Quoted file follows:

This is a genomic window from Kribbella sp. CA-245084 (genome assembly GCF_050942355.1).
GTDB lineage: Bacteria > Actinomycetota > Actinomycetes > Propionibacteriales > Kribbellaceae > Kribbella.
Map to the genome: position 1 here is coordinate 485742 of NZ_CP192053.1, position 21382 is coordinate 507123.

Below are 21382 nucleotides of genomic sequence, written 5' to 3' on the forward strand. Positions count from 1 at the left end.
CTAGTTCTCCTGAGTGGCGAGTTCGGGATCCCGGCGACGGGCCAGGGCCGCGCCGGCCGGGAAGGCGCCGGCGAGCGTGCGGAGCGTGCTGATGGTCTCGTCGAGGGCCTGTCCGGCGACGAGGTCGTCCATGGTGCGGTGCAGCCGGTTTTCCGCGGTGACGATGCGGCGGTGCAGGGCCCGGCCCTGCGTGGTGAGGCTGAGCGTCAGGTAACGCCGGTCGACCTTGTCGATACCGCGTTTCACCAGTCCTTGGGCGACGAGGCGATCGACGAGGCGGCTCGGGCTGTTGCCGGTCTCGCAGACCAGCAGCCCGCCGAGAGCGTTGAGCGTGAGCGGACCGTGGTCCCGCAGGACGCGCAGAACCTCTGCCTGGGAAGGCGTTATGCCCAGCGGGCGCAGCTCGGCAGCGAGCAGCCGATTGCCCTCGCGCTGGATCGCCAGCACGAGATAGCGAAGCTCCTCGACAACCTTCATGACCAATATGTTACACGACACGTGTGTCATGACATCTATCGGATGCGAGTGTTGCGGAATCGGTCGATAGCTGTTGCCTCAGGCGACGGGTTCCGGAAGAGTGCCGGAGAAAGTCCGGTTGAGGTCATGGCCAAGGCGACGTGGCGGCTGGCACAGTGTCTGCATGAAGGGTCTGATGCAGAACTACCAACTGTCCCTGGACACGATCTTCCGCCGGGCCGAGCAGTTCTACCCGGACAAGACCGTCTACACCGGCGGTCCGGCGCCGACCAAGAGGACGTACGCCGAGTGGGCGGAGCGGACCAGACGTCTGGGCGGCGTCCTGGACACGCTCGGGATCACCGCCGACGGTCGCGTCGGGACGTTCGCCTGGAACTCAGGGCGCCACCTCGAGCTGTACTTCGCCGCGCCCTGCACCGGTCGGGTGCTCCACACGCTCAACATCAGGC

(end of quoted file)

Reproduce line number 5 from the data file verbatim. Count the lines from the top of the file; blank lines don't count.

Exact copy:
CTAGTTCTCCTGAGTGGCGAGTTCGGGATCCCGGCGACGGGCCAGGGCCGCGCCGGCCGGGAAGGCGCCGGCGAGCGTGCGGAGCGTGCTGATGGTCTCGTCGAGGGCCTGTCCGGCGACGAGGTCGTCCATGGTGCGGTGCAGCCGGTTTTCCGCGGTGACGATGCGGCGGTGCAGGGCCCGGCCCTGCGTGGTGAGGCTGAGCGTCAGGTAACGCCGGTCGACCTTGTCGATACCGCGTTTCACCAGTCCTTGGGCGACGAGGCGATCGACGAGGCGGCTCGGGCTGTTGCCGGTCTCGCAGACCAGCAGCCCGCCGAGAGCGTTGAGCGTGAGCGGACCGTGGTCCCGCAGGACGCGCAGAACCTCTGCCTGGGAAGGCGTTATGCCCAGCGGGCGCAGCTCGGCAGCGAGCAGCCGATTGCCCTCGCGCTGGATCGCCAGCACGAGATAGCGAAGCTCCTCGACAACCTTCATGACCAATATGTTACACGACACGTGTGTCATGACATCTATCGGATGCGAGTGTTGCGGAATCGGTCGATAGCTGTTGCCTCAGGCGACGGGTTCCGGAAGAGTGCCGGAGAAAGTCCGGTTGAGGTCATGGCCAAGGCGACGTGGCGGCTGGCACAGTGTCTGCATGAAGGGTCTGATGCAGAACTACCAACTGTCCCTGGACACGATCTTCCGCCGGGCCGAGCAGTTCTACCCGGACAAGACCGTCTACACCGGCGGTCCGGCGCCGACCAAGAGGACGTACGCCGAGTGGGCGGAGCGGACCAGACGTCTGGGCGGCGTCCTGGACACGCTCGGGATCACCGCCGACGGTCGCGTCGGGACGTTCGCCTGGAACTCAGGGCGCCACCTCGAGCTGTACTTCGCCGCGCCCTGCACCGGTCGGGTGCTCCACACGCTCAACATCAGGC